"This work prompts a major revision of our understanding of how micronutrients control ecosystem nitrogen status and fertility. We need to know more about how nitrogen fixation manifests in terms of nutrient budgets, cycling, and biodiversity," said the paper's senior author Xinning Zhang, assistant professor of geosciences and the Princeton Environmental Institute, PEI.

"One consequence of this finding is that current estimates of the amount of nitrogen input into boreal forests through fixation may be significantly underestimated," said Zhang.

"This is a major issue for our understanding of nutrient requirements for forest ecosystems, which currently function as an important sink for anthropogenic carbon," she explained.

Earth's molybdenum resources could be exhausted within 50 to 100 years, warns a July 2018 study by scientists at Utrecht University in The Netherlands. Published in the journal "Resources, Conservation and Recycling," the study is titled, "Molybdenum resources: Their depletion and safeguarding for future generations."

At the same time, an increase of molybdenum use is inevitable because of the role of molybdenum in the transition to a fossil-fuel-free energy generation, concluded the Utrecht group, led by M.L.C.M. Henckens.

The potentials of substitution, material efficiency improvement and dissipation reduction are limited, but molybdenum losses in tailings can be halved, Henckens wrote.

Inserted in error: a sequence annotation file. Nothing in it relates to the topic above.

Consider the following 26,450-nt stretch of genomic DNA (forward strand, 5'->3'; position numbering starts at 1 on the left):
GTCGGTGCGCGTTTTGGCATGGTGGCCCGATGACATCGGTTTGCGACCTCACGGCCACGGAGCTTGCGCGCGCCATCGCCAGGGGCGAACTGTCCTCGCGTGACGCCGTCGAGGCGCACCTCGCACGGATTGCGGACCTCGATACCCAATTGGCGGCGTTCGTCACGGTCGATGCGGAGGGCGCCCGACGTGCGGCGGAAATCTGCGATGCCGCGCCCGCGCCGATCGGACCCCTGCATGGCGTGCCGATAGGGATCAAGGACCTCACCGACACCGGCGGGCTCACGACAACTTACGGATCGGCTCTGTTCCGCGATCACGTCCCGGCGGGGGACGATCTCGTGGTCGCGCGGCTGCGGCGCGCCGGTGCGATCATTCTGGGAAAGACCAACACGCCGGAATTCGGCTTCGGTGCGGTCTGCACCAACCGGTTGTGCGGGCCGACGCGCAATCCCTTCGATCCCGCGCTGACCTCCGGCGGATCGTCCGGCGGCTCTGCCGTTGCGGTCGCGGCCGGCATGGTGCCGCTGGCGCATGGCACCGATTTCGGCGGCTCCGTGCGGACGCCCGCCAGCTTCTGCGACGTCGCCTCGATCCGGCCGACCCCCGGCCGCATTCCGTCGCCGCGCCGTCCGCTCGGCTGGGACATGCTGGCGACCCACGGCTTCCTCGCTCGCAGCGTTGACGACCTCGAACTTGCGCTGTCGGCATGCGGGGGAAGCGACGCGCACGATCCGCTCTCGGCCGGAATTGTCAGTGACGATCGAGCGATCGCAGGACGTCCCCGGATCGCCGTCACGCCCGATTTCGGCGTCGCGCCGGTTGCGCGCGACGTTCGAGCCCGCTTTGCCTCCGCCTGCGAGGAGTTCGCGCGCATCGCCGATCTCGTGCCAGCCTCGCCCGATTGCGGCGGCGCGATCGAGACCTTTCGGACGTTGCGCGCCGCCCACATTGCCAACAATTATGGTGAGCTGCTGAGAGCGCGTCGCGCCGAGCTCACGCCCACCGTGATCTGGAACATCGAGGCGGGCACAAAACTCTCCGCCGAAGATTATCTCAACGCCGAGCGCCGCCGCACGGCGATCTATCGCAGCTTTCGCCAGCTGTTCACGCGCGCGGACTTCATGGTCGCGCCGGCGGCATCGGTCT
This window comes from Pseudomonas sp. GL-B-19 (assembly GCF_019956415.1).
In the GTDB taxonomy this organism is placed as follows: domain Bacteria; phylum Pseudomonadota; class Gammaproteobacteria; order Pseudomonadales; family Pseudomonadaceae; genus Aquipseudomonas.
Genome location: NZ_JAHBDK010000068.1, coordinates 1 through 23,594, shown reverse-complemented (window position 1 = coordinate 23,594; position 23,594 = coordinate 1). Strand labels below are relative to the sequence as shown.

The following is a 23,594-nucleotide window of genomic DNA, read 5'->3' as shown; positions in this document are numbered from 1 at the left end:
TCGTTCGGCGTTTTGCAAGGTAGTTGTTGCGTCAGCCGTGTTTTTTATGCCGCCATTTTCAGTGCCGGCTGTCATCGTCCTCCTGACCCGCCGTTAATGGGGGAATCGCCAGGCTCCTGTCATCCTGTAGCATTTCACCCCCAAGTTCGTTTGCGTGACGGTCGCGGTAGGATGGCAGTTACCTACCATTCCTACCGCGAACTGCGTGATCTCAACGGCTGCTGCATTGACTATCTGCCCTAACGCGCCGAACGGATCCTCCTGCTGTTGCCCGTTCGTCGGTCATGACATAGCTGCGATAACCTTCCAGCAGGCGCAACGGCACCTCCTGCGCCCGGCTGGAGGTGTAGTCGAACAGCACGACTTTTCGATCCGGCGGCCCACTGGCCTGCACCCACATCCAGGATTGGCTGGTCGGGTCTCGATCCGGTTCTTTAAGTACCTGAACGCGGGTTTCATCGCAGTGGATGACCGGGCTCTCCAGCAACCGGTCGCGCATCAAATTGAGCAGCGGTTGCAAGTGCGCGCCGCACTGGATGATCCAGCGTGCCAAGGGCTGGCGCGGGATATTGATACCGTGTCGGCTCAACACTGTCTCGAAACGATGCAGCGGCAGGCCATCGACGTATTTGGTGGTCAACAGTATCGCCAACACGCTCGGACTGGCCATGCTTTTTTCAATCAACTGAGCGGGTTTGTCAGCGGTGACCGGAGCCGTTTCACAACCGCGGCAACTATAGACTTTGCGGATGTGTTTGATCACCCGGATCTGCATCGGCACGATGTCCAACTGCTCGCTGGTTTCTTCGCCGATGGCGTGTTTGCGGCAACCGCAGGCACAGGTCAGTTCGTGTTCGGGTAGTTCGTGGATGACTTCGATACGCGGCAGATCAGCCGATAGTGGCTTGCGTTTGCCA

For a sustainable extraction rate, molybdenum recycling must be increased from about 20 percent at present to at least about 80 percent in the future, the Utrecht scientists wrote.

They deemed policy measures to be necessary, "because it is very uncertain whether the required molybdenum recycling rate will be achieved in time just by the free market price mechanism."

Back at Princeton, first author Romain Darnajoux, a postdoctoral scientist in Zhang's research group, said the investigators found that vanadium-based nitrogen fixation kicks in only when environmental molybdenum levels are low.

"It would seem that nature evolved backup methods to sustain ecosystem fertility when the environment is variable," Darnajoux said.

"Every nitrogen-cycle step involves an enzyme that requires particular trace metals to work, Darnajoux explained. Until now, research has focused on molybdenum and iron, while a vanadium-based nitrogenase that also exists has been "largely ignored," he said.

The researchers' results suggest that the current estimates of nitrogen input into boreal forests through fixation are woefully low, which would underestimate the nitrogen demand for robust plant growth, Darnajoux said.

Though these northern boreal forests do not see as many human visitors as even the most lightly populated metropolis, human activities can still have major impacts on forest fertility through the atmospheric transport of air pollution loaded with nitrogen and metals such as molybdenum and vanadium.

"Human activities that substantially change air quality can have a far-reaching influence on how even remote ecosystems function," Zhang said.

"The findings highlight the importance of air pollution in altering micronutrient and macronutrient dynamics," she said. 

The findings could help in the development of more accurate climate models, which do not explicitly contain information on molybdenum or vanadium in simulations of the global flow of nitrogen through land, ocean, and atmosphere.

The paper, "Molybdenum threshold for ecosystem-scale alternative vanadium nitrogenase activity in boreal forests," was published by the "Proceedings of the National Academy of Sciences" online in-advance of print on November 11, 2019.

※ 全文及圖片詳見:ENS

作者

姜唯

如果有一件事是重要的,如果能為孩子實現一個願望,那就是人類與大自然和諧共存。

林大利

於特有生物研究保育中心服務,小鳥和棲地是主要的研究對象。是龜毛的讀者,認為龜毛是探索世界的美德。